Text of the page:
Toya-I Do(down 3 positions)
I Do, from the St. Louis singer's debut Toya CD, is fairly standard dance pop with a familiar story of a woman trying to entice "a six foot stallion with the story of a thug" that she sees on the dance floor. I Do isn't ground breaking but it does have a pretty interesting, steady sound with chiming effects and a minimal, percussive beat.
Enrique Iglesias-Hero(down 7 positions)
Hero, from Iglesias' Escape CD, is another song that's found a September 11 connection. Some TV stations used it with footage of World Trade Center rescuers and Iglesias sang it at one of the benefit shows. Hero is actually a sappy love song with Iglesias selflessly offering to be a romantic savior. Iglesias slowly and seriously intones the lyrics, sounding a little like he's pronouncing them phonetically. The music starts fairly minimally but builds to an unsubtle conclusion with big, sweeping strings. That said, Hero isn't as cheesy and synthetic sounding as much of Iglesias' English language work. It does what it's supposed to with emotional romance novel imagery of an exotic Latin lover that's bound to appeal to millions of women.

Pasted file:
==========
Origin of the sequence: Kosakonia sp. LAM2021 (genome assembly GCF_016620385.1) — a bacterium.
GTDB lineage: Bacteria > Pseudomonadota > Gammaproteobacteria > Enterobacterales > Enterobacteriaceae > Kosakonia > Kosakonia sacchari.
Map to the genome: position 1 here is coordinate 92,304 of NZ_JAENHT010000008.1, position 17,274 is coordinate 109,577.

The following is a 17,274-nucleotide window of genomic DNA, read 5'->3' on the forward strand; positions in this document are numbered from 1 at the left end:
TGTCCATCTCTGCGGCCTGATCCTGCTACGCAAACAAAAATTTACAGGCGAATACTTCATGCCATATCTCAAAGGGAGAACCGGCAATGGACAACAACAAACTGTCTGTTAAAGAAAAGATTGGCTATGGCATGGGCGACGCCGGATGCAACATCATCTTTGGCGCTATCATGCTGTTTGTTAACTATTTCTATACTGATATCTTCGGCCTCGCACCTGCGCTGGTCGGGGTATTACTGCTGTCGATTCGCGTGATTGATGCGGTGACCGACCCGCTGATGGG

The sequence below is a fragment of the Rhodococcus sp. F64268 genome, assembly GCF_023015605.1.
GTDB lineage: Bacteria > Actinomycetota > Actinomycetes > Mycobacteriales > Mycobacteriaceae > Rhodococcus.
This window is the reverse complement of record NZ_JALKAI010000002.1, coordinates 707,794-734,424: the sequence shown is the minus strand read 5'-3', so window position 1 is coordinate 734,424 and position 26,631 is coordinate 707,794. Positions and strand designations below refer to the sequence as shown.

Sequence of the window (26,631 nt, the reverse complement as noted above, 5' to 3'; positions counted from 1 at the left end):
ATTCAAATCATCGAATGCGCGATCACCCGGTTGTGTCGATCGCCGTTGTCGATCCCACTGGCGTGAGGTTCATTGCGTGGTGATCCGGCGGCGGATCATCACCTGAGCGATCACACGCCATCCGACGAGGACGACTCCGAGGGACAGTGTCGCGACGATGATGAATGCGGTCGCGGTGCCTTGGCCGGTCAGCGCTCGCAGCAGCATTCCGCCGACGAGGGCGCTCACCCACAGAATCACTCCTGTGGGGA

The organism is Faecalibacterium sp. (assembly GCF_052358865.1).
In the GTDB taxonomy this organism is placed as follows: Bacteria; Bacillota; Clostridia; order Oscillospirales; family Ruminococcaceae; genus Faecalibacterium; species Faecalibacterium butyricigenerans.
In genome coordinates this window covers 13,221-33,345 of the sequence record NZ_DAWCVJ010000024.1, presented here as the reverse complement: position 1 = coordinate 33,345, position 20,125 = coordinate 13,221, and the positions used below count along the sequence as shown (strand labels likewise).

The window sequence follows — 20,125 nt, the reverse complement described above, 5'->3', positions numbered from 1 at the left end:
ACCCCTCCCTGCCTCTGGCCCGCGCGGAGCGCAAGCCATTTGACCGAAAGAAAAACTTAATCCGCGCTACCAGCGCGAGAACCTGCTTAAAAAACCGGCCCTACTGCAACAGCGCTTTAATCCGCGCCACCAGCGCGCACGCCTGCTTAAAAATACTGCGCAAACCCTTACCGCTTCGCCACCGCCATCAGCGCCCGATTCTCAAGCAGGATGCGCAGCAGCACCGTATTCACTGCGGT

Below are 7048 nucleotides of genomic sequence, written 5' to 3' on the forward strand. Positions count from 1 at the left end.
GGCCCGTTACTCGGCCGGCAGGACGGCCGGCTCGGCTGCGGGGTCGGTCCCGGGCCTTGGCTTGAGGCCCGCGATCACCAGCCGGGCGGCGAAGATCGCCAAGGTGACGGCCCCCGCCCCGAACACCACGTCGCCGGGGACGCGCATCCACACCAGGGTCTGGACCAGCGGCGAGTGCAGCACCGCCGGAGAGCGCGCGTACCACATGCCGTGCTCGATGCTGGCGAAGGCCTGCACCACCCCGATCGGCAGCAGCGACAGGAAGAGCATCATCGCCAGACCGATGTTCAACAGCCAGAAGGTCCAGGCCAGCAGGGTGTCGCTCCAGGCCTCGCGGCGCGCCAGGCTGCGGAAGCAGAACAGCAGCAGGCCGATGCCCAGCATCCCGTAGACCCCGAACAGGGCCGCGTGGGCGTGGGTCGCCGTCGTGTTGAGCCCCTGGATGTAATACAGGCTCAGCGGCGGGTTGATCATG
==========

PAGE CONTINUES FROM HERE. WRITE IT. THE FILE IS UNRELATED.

With its provocative justification of prostitution as a way to support a family and its smart, sleek sound, What Would You Do was a striking debut from City High's self titled CD. Their second chart hit Caramel is O.K. but less interesting lyrically and musically. While similar to other recent music, Caramel's music isn't bad. It's smooth, mellow hip hop with Claudette Ortiz' appealing vocal, a good, uncluttered sound and a crisp, restrained beat. The lyrics are pretty dopey. It starts with Ortiz' self satisfied description of herself. We learn that she likes "going out, taking walks and stuff", has everything she wants and(exactly like Mya on her 2000 hit Free) is happy being "5'5" with brown eyes." Then comes an even stupider section where one of City High's male singers invites a girl to "spend the night popping" champagne in the hot tub. On the remixed single, guest rapper Eve lifts the song from its complacency with a good, feisty rap, telling us she's not about "gift chasin'" and not impressed with champagne poppin'.
Kylie Minogue-Can't Get You Out Of My Headbuy it!